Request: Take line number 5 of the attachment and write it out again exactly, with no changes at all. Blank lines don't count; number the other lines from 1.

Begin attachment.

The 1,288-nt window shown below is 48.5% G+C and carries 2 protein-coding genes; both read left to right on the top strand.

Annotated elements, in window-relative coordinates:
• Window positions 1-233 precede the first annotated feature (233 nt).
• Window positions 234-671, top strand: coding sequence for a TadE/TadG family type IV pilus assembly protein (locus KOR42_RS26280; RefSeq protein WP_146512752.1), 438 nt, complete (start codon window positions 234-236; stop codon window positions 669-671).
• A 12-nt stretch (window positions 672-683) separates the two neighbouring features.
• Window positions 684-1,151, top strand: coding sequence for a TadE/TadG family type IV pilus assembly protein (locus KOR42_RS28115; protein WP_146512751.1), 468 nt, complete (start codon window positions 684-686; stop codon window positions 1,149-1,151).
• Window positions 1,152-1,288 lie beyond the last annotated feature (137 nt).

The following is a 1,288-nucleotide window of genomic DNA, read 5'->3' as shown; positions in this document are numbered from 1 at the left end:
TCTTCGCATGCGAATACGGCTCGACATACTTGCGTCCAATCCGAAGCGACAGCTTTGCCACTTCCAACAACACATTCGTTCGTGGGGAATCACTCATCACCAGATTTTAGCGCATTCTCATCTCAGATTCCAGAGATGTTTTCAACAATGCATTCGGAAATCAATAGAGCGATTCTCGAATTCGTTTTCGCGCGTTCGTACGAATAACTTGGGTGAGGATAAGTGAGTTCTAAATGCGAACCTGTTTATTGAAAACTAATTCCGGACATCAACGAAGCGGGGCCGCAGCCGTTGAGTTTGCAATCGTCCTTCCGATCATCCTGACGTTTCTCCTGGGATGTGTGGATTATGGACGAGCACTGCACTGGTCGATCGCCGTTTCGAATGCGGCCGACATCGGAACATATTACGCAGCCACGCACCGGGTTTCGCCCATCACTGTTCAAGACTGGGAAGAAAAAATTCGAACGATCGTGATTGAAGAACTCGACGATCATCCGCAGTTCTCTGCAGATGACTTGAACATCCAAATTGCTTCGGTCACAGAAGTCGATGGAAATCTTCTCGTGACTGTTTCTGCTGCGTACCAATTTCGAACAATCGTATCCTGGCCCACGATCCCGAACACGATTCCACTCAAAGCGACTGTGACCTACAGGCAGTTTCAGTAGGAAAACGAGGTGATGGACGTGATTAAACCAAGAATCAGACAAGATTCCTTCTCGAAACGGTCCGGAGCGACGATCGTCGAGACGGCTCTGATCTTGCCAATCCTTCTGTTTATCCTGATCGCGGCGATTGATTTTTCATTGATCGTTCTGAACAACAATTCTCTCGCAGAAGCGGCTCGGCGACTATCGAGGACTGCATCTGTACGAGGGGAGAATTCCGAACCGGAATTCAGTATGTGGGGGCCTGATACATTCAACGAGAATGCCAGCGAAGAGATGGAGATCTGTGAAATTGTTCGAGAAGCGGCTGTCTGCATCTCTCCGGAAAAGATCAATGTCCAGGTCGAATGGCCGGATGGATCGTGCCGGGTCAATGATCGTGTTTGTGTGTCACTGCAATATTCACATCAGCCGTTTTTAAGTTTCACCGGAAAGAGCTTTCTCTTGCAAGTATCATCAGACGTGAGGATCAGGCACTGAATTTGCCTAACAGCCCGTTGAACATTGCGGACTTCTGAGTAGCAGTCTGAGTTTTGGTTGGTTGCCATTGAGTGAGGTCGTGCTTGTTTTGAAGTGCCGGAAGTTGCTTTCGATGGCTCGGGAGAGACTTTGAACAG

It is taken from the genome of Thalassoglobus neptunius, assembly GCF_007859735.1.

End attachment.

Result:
• A 12-nt stretch (window positions 672-683) separates the two neighbouring features.